No Worse Outcomes After Salvage Cystectomy for Bladder Cancer
Researchers found similar post-surgical outcomes between bladder cancer patients having primary and salvage radical cystectomy.
Bladder cancer patients having post-radiotherapy salvage cystectomy appear to fare no worse than patients opting for primary cystectomy, according to a new study presented at the Canadian Urological Association annual meeting in Ottawa.
Investigators led by Ahmed S. Zakaria, MD, of McGill University in Montreal, examined post-operative complication and mortality rates for 103 bladder cancer patients who had salvage radical cystectomy following external beam radiotherapy in Quebec, Canada, between 2000 and 2009. Roughly half of patients were younger than 65 years, and 70% were men.
The researchers determined that about one-third of patients developed at least 1 post-surgical complication, and nearly one-quarter had multiple complications. Urinary tract complications were the most common (17%), followed by gastrointestinal tract problems (8%).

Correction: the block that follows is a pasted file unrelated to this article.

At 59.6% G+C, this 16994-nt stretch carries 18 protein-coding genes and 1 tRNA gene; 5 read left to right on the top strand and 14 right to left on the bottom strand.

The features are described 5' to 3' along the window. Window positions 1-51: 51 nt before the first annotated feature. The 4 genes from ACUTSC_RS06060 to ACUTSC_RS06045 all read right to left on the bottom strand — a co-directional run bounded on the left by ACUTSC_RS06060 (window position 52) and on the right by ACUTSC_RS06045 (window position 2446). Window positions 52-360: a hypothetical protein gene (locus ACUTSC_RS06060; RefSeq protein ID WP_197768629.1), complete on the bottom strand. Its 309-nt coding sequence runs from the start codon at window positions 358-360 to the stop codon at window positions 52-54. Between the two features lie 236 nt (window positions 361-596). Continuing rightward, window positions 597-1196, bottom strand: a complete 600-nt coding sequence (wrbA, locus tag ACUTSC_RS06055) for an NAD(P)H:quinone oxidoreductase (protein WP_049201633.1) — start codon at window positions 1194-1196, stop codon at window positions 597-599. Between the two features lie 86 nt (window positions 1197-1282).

Post-operative mortality rates were 3%, 6%, and 7% at 30, 60, and 90 days, respectively. The overall survival rate at 5 years was 46%, and average survival spanned 4.7 years. The death rate was 49% over the follow-up period.
After matching patients having primary and salvage radical cystectomy by age and sex, investigators found no statistically significant survival difference. Unlike previous reports, these results indicate that patients undergoing salvage radical cystectomy have no worse oncologic outcomes than patients having primary radical cystectomy.